Back in January this year I had the fantastic opportunity to take part in the cover reveal of Alexis Marie Chute’s debut novel Above the Star. It was such a fun project to be a part of and I really enjoyed being able to use my creativity to help promote the novel. After the reveal took place, I was given the chance to receive an ARC in exchange for a review and, completely selfishly, I accepted. Of course, I still wanted to help make the book a success if I possibly could but, really, I just wanted to read it. Having regurgitated the plot summary so many times I’d become desperate to find out what would happen. So as soon as my copy arrived in the post I pushed aside the book I was currently reading and started it there and then. For the first in a long while, I found myself undeniably immersed and invested in a novel. I’ve been finding it difficult to read lately but this was something I couldn’t wait to dive into. It was such a revelation and I think I’m totally hooked at this point.
Above the Star is a story told by three voices: Ella, a teenage girl who has found herself unable to speak thanks to her brain tumour; Tessa, Ella’s mother who is struggling to cope after her husband abandoned her and her daughter; and Archie, Tessa’s grandfather who is desperate to bring together his fractured family. Shortly after his son’s disappearance, Archie discovers his notebooks that give details of a strange world that is linked to our own. They tell tales of a possible cure for Ella’s illness so Archie makes the decision to journey there himself in the hopes of finding the cure and possibly his son. An unfortunate series of events sees all three members of the family transported along with the entire cruise ship they are travelling on. The group must adapt to the confusing and dangerous island of Jarr-Wya, which is currently in the middle of a very turbulent time. The island’s natives are currently on the verge of war thanks to the mysterious star that fell into the sea. Can Archie, Tessa, and Ella survive long enough to discover her cure?
As soon as I read the summary for Above the Star I knew I wanted to read it. It gave me ideas of Neil Gaiman, The Princess Bride, and plenty of other great fantasy tales. I loved the idea of the triple perspectives of the different generations and was fascinated by Jarr-Wya. So, when I was give the chance to read the book I leapt at it. And I’ve never been happier about anything. The book was utterly captivating from the first page onwards. The characters are well written and feel natural. They are presented realistically and all have obvious, humans flaws. Basically, they’re all recognisable as people you will have experienced in real life. The relationships between the three main characters are all wonderfully realised and they provide some great moments of emotion in the middle of the all the epic fantasy. As much as this book is about magic and strange creatures, it is the tale of a family united through a difficult time. It the story of love and how far someone will go to protect the people that mean the most to them.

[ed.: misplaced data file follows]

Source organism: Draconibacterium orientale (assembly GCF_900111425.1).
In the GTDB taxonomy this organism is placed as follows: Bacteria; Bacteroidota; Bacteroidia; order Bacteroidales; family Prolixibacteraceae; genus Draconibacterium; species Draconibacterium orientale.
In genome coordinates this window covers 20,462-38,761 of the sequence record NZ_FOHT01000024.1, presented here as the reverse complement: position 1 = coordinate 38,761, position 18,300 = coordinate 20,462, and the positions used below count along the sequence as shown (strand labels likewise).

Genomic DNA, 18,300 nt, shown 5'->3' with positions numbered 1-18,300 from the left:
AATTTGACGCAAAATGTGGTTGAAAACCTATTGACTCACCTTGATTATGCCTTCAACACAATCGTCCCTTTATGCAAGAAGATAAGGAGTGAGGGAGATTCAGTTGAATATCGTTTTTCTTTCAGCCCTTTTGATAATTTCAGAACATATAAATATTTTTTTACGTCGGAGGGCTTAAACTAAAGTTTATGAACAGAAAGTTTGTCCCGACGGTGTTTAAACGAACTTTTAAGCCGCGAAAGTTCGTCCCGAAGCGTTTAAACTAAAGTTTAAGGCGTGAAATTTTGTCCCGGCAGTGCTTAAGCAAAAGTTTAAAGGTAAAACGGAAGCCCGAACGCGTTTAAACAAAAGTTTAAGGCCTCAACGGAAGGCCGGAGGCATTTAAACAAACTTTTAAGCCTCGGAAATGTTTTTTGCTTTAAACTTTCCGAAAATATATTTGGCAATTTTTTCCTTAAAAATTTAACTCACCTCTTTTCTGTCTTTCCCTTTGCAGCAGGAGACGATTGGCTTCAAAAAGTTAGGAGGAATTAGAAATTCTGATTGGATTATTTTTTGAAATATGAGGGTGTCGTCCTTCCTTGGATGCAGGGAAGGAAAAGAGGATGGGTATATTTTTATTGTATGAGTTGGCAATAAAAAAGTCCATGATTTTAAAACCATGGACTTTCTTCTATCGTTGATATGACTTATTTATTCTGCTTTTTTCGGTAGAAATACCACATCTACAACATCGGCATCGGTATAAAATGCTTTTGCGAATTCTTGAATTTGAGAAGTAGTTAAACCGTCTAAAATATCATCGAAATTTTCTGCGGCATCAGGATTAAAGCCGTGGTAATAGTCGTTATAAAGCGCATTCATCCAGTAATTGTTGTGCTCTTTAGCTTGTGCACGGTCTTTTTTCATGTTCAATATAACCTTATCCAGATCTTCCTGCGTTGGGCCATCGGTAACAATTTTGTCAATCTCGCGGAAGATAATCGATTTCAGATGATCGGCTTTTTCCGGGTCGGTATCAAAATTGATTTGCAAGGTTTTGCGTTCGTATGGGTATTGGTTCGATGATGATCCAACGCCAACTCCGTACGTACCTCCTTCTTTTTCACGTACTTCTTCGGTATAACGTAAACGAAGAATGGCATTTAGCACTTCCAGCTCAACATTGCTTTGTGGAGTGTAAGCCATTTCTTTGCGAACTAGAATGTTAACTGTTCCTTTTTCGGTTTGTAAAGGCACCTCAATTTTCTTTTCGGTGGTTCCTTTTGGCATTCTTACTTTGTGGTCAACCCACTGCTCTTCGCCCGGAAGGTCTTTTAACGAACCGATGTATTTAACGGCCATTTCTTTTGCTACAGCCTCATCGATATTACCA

But that’s not to say the fantasy side of it doesn’t stand up. The way that writer, Alexis Marie Chute, describes the lands of Jarr-Wya is incredible. The passages of description are so vivid and artistic that it’s so easy to transport yourself there. The writing is lush and captivating but not in that Tolkien way where it becomes a bit much. There is plenty of fun and silliness at work here to ensure everything stays well-balanced. As I’ve already mentioned, there are shades of Neil Gaiman here and Chute is hardly afraid to put her characters in jeopardy. This is a dark tale that skirts the edge of terror but is clever enough to never let its readers fall too far into the abyss. It’s clever and addictive storytelling.
Storytelling that is aided by Chute’s own artistic talents. As Ella is unable to speak she must find ways to communicate with her the people she meets. She is a talented artist and, in some instances, is able to bridge the gap using her drawings. Along with the passages of Ella’s narration there are a handful of illustrations. These little details are what really bring the book to life and make it almost impossible not to fully immerse yourself into life on Jarr-Wya. As much as I loved the writing in this book there was a little part of me that just wanted more of these images. They elevate the story to a greater level.
I have to admit, as excited as I was to read this novel I wasn’t exactly sure what to expect. There was every chance that this could have just been another clichéd fantasy novel that is essentially a watered-down version of Lord of the Rings or something. Fantasy, so much more than other genres, has the potentially to be handled so badly. Thankfully, Above the Star manages to make something magical out of it. It feels fresh and new. I’m always dubious when a book describes itself as being unputdownable or something but I genuinely couldn’t wait to read it. I was totally invested in this story and it’s all down to Chute’s writing. It’s accessible but so full of detail. I can’t wait to see what the rest of the trilogy has in store.
Who is Murdocal? A casual critic who is a little bit too obsessed with pop culture. A young woman who swears and rants much more than she knows she should whilst trying to make her way in an adult world she isn't prepared for. A not as recent as she'd like literature graduate who, between job applications and subsequent rejections, has turned to the internet to fight the boredom and review the shit out of everything.
"Maybe, just maybe, I'm the faller. Every family has someone who falls, who doesn't make the grade, who stumbles, who life trips up. Maybe I'm our faller."